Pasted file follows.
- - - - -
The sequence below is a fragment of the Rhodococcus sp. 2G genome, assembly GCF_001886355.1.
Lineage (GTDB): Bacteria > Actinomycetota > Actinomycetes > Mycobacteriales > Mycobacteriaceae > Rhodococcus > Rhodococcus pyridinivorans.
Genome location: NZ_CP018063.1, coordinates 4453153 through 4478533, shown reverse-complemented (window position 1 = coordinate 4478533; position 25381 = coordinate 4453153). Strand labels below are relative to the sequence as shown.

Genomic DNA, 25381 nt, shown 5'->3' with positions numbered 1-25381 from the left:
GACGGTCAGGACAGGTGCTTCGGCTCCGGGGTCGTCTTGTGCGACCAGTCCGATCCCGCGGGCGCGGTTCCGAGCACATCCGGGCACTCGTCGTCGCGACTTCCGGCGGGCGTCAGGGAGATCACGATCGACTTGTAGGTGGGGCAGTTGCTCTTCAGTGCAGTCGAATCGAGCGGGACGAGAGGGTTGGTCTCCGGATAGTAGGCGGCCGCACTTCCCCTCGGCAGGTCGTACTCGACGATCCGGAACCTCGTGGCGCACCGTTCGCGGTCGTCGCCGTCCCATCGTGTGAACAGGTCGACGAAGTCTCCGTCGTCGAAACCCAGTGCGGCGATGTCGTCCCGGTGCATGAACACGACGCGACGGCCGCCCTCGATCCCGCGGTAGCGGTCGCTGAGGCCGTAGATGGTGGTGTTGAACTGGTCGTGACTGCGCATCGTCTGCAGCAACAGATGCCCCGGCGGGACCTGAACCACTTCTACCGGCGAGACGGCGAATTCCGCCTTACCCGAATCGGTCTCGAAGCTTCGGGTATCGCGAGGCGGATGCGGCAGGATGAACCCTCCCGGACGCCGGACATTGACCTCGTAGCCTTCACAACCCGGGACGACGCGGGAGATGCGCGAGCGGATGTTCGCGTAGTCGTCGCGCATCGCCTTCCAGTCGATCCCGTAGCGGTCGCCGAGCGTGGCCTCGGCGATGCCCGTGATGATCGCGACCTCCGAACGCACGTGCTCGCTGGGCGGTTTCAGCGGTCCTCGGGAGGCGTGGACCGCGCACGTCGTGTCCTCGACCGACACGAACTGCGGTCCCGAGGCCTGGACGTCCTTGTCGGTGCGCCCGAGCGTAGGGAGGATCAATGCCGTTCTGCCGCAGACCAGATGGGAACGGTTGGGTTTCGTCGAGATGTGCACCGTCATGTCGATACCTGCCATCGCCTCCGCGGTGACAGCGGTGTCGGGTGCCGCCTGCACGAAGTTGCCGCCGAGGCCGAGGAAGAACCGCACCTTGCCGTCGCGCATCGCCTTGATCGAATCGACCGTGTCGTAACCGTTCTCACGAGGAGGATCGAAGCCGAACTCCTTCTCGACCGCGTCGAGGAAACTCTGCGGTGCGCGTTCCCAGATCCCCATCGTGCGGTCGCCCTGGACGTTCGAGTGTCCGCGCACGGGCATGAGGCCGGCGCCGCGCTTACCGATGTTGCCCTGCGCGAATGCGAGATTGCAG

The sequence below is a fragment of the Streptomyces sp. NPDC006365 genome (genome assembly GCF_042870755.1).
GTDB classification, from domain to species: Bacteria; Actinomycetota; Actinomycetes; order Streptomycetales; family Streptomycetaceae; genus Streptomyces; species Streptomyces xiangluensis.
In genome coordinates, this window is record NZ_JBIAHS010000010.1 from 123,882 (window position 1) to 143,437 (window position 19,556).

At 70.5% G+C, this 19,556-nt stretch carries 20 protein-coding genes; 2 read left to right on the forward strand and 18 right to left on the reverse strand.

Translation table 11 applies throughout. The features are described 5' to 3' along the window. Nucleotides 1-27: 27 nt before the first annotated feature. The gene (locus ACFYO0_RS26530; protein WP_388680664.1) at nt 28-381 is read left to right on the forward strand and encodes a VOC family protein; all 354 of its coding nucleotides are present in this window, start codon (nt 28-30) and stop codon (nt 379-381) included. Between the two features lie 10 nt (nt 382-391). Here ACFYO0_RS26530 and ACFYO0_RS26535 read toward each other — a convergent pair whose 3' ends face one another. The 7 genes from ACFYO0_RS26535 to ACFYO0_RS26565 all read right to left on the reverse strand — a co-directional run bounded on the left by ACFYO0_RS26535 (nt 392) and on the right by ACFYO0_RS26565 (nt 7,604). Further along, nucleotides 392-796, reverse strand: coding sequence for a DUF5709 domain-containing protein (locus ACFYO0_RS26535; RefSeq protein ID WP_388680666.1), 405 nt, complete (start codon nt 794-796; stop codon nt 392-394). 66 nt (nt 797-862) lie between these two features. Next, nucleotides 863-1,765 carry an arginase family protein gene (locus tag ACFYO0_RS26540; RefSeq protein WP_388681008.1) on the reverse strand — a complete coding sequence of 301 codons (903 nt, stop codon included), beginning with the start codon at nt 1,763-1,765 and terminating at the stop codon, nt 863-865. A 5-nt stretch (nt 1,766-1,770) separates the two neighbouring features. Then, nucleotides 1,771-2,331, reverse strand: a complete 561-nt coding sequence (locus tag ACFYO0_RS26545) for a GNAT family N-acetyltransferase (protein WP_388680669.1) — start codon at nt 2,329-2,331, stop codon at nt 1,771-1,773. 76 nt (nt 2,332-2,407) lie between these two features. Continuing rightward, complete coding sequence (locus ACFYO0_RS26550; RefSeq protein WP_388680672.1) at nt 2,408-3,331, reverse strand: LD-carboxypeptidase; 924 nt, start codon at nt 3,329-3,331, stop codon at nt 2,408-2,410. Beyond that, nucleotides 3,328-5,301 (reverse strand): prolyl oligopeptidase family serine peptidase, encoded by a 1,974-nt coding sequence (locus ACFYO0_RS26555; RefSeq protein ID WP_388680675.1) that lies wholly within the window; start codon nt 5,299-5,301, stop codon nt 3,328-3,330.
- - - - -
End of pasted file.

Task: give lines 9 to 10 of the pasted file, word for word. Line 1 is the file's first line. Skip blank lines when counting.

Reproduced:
At 70.5% G+C, this 19,556-nt stretch carries 20 protein-coding genes; 2 read left to right on the forward strand and 18 right to left on the reverse strand.

Translation table 11 applies throughout. The features are described 5' to 3' along the window. Nucleotides 1-27: 27 nt before the first annotated feature. The gene (locus ACFYO0_RS26530; protein WP_388680664.1) at nt 28-381 is read left to right on the forward strand and encodes a VOC family protein; all 354 of its coding nucleotides are present in this window, start codon (nt 28-30) and stop codon (nt 379-381) included. Between the two features lie 10 nt (nt 382-391). Here ACFYO0_RS26530 and ACFYO0_RS26535 read toward each other — a convergent pair whose 3' ends face one another. The 7 genes from ACFYO0_RS26535 to ACFYO0_RS26565 all read right to left on the reverse strand — a co-directional run bounded on the left by ACFYO0_RS26535 (nt 392) and on the right by ACFYO0_RS26565 (nt 7,604). Further along, nucleotides 392-796, reverse strand: coding sequence for a DUF5709 domain-containing protein (locus ACFYO0_RS26535; RefSeq protein ID WP_388680666.1), 405 nt, complete (start codon nt 794-796; stop codon nt 392-394). 66 nt (nt 797-862) lie between these two features. Next, nucleotides 863-1,765 carry an arginase family protein gene (locus tag ACFYO0_RS26540; RefSeq protein WP_388681008.1) on the reverse strand — a complete coding sequence of 301 codons (903 nt, stop codon included), beginning with the start codon at nt 1,763-1,765 and terminating at the stop codon, nt 863-865. A 5-nt stretch (nt 1,766-1,770) separates the two neighbouring features. Then, nucleotides 1,771-2,331, reverse strand: a complete 561-nt coding sequence (locus tag ACFYO0_RS26545) for a GNAT family N-acetyltransferase (protein WP_388680669.1) — start codon at nt 2,329-2,331, stop codon at nt 1,771-1,773. 76 nt (nt 2,332-2,407) lie between these two features. Continuing rightward, complete coding sequence (locus ACFYO0_RS26550; RefSeq protein WP_388680672.1) at nt 2,408-3,331, reverse strand: LD-carboxypeptidase; 924 nt, start codon at nt 3,329-3,331, stop codon at nt 2,408-2,410. Beyond that, nucleotides 3,328-5,301 (reverse strand): prolyl oligopeptidase family serine peptidase, encoded by a 1,974-nt coding sequence (locus ACFYO0_RS26555; RefSeq protein ID WP_388680675.1) that lies wholly within the window; start codon nt 5,299-5,301, stop codon nt 3,328-3,330.